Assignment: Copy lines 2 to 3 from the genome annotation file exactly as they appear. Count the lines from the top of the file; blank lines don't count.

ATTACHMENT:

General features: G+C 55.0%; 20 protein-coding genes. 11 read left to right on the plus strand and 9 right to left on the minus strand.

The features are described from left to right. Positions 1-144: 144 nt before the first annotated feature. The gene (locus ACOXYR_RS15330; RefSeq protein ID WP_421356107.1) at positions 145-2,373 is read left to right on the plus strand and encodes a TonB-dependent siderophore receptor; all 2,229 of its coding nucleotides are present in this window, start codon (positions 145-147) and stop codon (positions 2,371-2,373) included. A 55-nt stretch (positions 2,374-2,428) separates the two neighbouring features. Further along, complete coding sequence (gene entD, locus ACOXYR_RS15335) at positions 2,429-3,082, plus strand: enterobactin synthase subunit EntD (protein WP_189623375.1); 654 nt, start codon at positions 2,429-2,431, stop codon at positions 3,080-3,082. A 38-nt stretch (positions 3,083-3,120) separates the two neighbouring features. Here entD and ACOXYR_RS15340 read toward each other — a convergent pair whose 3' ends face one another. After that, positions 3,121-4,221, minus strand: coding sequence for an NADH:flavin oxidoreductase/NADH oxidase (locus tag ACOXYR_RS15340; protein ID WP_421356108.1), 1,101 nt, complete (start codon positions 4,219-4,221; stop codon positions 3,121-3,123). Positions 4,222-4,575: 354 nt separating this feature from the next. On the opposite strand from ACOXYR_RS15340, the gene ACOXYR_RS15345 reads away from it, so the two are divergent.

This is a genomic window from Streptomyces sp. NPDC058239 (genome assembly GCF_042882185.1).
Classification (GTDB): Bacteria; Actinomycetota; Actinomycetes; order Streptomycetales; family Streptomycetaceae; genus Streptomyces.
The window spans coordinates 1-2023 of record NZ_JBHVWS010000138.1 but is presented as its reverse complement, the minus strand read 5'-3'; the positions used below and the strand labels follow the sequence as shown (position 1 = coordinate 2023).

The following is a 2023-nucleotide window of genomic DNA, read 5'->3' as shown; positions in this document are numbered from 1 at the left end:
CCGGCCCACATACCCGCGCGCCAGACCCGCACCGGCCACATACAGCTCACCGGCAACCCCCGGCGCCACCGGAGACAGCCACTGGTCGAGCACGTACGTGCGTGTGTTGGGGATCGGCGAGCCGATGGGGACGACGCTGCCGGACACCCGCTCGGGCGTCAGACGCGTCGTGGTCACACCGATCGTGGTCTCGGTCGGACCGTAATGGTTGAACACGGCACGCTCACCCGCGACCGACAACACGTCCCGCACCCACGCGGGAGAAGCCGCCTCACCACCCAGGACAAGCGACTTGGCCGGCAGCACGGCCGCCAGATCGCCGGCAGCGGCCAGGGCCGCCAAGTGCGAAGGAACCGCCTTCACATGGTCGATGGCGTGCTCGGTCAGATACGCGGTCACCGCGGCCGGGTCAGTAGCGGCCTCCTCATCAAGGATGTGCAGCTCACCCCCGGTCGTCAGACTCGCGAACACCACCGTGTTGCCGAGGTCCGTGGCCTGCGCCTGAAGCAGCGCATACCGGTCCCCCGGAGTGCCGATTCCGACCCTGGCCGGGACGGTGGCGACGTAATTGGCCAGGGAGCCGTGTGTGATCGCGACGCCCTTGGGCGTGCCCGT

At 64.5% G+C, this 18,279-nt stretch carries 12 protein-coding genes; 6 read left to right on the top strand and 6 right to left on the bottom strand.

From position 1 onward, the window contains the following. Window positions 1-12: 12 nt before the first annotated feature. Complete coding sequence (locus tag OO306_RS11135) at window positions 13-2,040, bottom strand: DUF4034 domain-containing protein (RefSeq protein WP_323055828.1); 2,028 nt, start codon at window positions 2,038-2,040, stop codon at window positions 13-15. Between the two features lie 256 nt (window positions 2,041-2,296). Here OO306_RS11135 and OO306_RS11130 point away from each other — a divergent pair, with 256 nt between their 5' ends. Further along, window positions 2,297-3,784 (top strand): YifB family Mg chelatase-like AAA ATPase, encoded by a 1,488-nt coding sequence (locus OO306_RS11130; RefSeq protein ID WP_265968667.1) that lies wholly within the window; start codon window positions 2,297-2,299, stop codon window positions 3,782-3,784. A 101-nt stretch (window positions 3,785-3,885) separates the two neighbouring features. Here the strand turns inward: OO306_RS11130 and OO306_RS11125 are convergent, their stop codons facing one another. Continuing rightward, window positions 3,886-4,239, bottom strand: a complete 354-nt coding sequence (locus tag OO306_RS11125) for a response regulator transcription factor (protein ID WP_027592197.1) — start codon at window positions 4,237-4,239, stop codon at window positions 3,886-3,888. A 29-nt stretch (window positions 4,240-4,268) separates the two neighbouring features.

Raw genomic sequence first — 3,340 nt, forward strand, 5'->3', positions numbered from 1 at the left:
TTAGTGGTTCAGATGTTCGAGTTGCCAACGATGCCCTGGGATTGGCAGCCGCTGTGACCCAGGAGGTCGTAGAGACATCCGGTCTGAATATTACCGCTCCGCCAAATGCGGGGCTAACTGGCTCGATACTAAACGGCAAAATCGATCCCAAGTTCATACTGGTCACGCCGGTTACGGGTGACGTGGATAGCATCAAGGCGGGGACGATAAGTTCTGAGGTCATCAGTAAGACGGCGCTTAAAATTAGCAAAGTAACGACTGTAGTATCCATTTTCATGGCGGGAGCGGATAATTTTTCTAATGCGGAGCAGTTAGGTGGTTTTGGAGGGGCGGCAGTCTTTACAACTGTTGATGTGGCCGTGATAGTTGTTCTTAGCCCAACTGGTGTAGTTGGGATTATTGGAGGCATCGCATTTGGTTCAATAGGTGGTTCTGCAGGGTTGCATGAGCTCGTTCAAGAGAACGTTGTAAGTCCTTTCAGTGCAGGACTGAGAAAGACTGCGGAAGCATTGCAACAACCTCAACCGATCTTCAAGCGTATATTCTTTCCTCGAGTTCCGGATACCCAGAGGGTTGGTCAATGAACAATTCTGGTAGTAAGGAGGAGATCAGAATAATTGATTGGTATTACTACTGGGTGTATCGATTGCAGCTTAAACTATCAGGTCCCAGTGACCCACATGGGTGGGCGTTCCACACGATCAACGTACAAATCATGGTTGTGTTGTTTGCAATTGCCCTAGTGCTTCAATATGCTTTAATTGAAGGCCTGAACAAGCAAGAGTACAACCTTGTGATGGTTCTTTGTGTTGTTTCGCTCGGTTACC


The features are described from left to right. Positions 1-144: 144 nt before the first annotated feature. The gene (locus ACOXYR_RS15330; RefSeq protein ID WP_421356107.1) at positions 145-2,373 is read left to right on the plus strand and encodes a TonB-dependent siderophore receptor; all 2,229 of its coding nucleotides are present in this window, start codon (positions 145-147) and stop codon (positions 2,371-2,373) included. A 55-nt stretch (positions 2,374-2,428) separates the two neighbouring features. Further along, complete coding sequence (gene entD, locus ACOXYR_RS15335) at positions 2,429-3,082, plus strand: enterobactin synthase subunit EntD (protein WP_189623375.1); 654 nt, start codon at positions 2,429-2,431, stop codon at positions 3,080-3,082. A 38-nt stretch (positions 3,083-3,120) separates the two neighbouring features. Here entD and ACOXYR_RS15340 read toward each other — a convergent pair whose 3' ends face one another. After that, positions 3,121-4,221, minus strand: coding sequence for an NADH:flavin oxidoreductase/NADH oxidase (locus tag ACOXYR_RS15340; protein ID WP_421356108.1), 1,101 nt, complete (start codon positions 4,219-4,221; stop codon positions 3,121-3,123). Positions 4,222-4,575: 354 nt separating this feature from the next. On the opposite strand from ACOXYR_RS15340, the gene ACOXYR_RS15345 reads away from it, so the two are divergent.

This is a genomic window from Streptomyces sp. NPDC058239 (genome assembly GCF_042882185.1).